Game Review: Klonoa: Door to Phantomile

May 15, 2009

Old-school players can surely attest to one thing: platformers ruled the '90s. It's where countless heroes made their video game debuts, including the rabbit/cat hybrid, Klonoa. Along with his blue, spherical friend, the duo made a splash on the original PlayStation. Now, 10 years later, Namco's furry dream saver receives a Wii-ified makeover. Is he primped and ready to go once again?

Despite being a decade old, Klonoa's touching story holds up strong today. The fully-voiced prose axes the cutesy talk from the PlayStation days in favor of an English script. The journey begins when Phantomile, a town that houses all the worlds' dreams, is under siege by a dark force. In his starry black cape, the menacing Ghadius, along with his crony Joker, kidnap the magical songstress Lephise and unleash a horde of creatures both deadly and adorable. As the story unfolds, it becomes a nail-biting soap-opera, tackling very adult themes such as betrayal, sacrifice, death, and friendship, ultimately ending with a twist worthy of M. Night Shyamalan. There's hardly a dull moment.

Fans of the original can breathe easy; Klonoa's classic side-scrolling roots remain faithfully intact. The layout is simple, but there's one unique twist: Klonoa can interact with both the foreground and background of the 2.5D world as he runs along the fixed pathways, providing an effective level of depth to an otherwise limited plane. The visually-stunning 3D backdrops look great, but Klonoa's movements are kept to simple left and right directions. But despite the relative limitations, the design rarely feels overly restrictive.


Six distinctly-themed areas make up the overworld map, with each area housing two separate stages. Variety abounds due to intricate and well thought-out level design. You'll reach dizzying heights climbing to the top of a castle, slide down grassy hills, carefully maneuver narrow platforms, and even go for a ride in a mine cart. Meanwhile, dead-end pathways can often be broken away to uncover hidden secrets, such as extra lives. With an assortment of puzzles that are designed around either hitting switches or tossing enemies around, there are plenty of ways to give your brain a workout.

When it comes to the enemies, you'll never feel the aching pain of repetition thanks to a cast that's full of colorful baddies. Big, small, fat, flying, and hopping, enemies come in all shapes and sizes. And with several huge boss battles to tackle--each one with a specific strategy to uncover--the game presents a generous mix of exploration and fighting.


Clocking in at under five hours, Klonoa is incredibly short, but sweet. After completing the game, you're awarded with a host of bonuses, including alternate costumes and a movie viewer. But the real prize is a pair of alternate game modes that you can unlock: time attack, where you can try your hand at any boss to improve your time and share it online, and reverse mode, which challenges you to run through a mirrored version of every level.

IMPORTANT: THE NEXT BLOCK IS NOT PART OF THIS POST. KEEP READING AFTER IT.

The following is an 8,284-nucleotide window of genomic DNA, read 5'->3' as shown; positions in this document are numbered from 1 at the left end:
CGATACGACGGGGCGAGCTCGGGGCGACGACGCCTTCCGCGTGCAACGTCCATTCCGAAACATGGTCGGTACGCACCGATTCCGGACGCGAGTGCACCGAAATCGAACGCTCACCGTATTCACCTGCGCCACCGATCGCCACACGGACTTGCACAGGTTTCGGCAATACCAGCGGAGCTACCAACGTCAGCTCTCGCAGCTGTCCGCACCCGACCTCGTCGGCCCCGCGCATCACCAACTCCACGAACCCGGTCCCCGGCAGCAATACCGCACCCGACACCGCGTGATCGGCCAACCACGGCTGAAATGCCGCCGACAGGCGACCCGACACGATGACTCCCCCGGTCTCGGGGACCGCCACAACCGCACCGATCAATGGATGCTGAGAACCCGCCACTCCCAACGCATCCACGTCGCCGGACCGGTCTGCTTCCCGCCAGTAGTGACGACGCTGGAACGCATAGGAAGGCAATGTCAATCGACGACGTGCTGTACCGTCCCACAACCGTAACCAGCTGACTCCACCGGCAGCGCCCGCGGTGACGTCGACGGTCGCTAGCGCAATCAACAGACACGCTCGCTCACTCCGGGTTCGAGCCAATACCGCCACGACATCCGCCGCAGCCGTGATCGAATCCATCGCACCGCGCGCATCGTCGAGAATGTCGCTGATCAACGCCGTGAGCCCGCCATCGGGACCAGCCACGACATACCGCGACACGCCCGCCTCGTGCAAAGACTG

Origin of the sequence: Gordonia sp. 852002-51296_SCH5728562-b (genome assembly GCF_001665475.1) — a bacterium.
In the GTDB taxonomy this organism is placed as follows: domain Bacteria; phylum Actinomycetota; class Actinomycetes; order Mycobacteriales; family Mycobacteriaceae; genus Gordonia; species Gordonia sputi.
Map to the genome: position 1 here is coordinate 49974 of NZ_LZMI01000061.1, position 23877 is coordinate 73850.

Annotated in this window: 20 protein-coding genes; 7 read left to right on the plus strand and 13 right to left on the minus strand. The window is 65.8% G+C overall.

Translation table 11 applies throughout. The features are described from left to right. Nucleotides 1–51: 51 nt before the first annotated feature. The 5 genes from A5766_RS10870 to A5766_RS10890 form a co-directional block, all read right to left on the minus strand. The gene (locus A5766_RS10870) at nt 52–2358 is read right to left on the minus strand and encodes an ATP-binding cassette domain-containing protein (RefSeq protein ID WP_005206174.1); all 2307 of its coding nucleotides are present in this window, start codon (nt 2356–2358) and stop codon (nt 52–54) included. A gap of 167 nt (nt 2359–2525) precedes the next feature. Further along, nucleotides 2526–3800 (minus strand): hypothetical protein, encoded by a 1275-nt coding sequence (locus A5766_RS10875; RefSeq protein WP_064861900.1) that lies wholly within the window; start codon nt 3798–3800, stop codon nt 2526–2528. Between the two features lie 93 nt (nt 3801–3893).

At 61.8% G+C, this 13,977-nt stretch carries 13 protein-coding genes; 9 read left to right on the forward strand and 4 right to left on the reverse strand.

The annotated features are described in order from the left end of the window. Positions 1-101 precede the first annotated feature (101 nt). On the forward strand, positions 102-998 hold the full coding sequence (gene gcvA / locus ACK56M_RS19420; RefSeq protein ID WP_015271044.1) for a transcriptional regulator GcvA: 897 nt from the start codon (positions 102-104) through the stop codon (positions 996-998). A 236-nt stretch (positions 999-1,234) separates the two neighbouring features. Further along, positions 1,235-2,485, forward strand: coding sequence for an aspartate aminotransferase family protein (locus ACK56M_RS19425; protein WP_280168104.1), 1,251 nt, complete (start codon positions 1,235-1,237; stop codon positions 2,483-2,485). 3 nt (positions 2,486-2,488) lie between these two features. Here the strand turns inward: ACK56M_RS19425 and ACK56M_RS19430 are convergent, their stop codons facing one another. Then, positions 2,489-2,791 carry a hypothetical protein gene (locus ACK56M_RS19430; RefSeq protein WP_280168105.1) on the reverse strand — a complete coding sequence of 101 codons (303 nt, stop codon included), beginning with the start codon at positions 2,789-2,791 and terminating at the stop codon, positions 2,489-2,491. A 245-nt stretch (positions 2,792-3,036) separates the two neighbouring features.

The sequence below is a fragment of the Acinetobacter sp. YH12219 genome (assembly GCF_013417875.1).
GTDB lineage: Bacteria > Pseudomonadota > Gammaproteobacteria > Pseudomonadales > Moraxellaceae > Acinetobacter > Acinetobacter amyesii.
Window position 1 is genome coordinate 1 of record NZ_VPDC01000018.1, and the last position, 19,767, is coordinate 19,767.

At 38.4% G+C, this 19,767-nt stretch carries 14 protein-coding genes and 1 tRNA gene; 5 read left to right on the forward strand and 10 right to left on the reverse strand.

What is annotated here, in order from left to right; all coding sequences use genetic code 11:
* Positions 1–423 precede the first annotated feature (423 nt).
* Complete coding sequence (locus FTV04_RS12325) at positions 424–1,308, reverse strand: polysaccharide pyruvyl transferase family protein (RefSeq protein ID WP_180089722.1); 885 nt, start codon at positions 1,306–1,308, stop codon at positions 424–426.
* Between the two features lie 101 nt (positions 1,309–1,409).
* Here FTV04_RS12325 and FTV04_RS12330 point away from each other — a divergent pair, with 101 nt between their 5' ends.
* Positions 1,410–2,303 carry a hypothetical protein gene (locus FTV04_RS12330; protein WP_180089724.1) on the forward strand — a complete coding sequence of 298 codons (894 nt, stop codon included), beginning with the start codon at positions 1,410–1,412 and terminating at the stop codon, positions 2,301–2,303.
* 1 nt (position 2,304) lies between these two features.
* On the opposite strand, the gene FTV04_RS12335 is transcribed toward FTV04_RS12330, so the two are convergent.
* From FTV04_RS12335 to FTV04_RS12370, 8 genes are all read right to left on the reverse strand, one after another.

Though these bonuses certainly liven up the package, Klonoa's age-old design stands strong in its own right. This is a classic that holds up great today, but its incredibly short length really sabotages it.

With its old-school roots firmly in place, Klonoa is the definition of simplicity. Of the three available control options, classic controller and GameCube pad included, we found holding the Wii remote sideways works best.

Not surprisingly, Klonoa's move set is simple. He can shoot out his ring to grab enemies or objects, and jump. That's it. You'd be surprised, though, by the extent of what you can do with his limited palette. With the ring move, you can snatch enemies, use them to boost your jumps, activate puzzles, or even weapon-ize them.

Klonoa's jump also doubles as a floating ability, where he uses his gigantic ears to briefly fly. It's mapped to a single button press; you just hold it down after a jump, and you start to float. For the most part, it feels very responsive and easy to control. But when you encounter narrow ledges and platforms, the occasional lack of precision will lead to an aggravating death.


Seeing the game in motion, it might all look overly simple, but there's enough depth hidden behind Klonoa's cutesy appeal to give even the most experienced players a run for their money. Deaths come mainly from missed ledges, but almost as often during one of the intense boss battles.

Klonoa's colorful world never misses a beat, and shines brightly throughout each of the many themed stages. The revolving 3D backdrops not only look impressive, but work hand-in-hand with the level design to create a more vibrant and lively world to explore. Little intricate details abound. You'll see brilliant sparkling water in the background, a waterfall that flows upside-down, and spectacular battles with bosses that fill the entire screen. The game looks simply gorgeous, especially on a HDTV, running in widescreen 480p . Our only gripe is that the music doesn't dip down during cut-scenes, overpowering some of the quieter voices. But that doesn't change the fact that Klonoa is one of the more impressive looking games on the Wii.

The Wii remake of Klonoa smartly left the original's essentials alone, expanding the formula with a vibrant, refreshed look, and a world that not only looks a lot better, but moves more fluidly. With plenty of variety, memorable boss battles, and a charming story, this is one ride you can't afford to miss...even if it is a rather short one.

Reviewed on Nintendo Wii.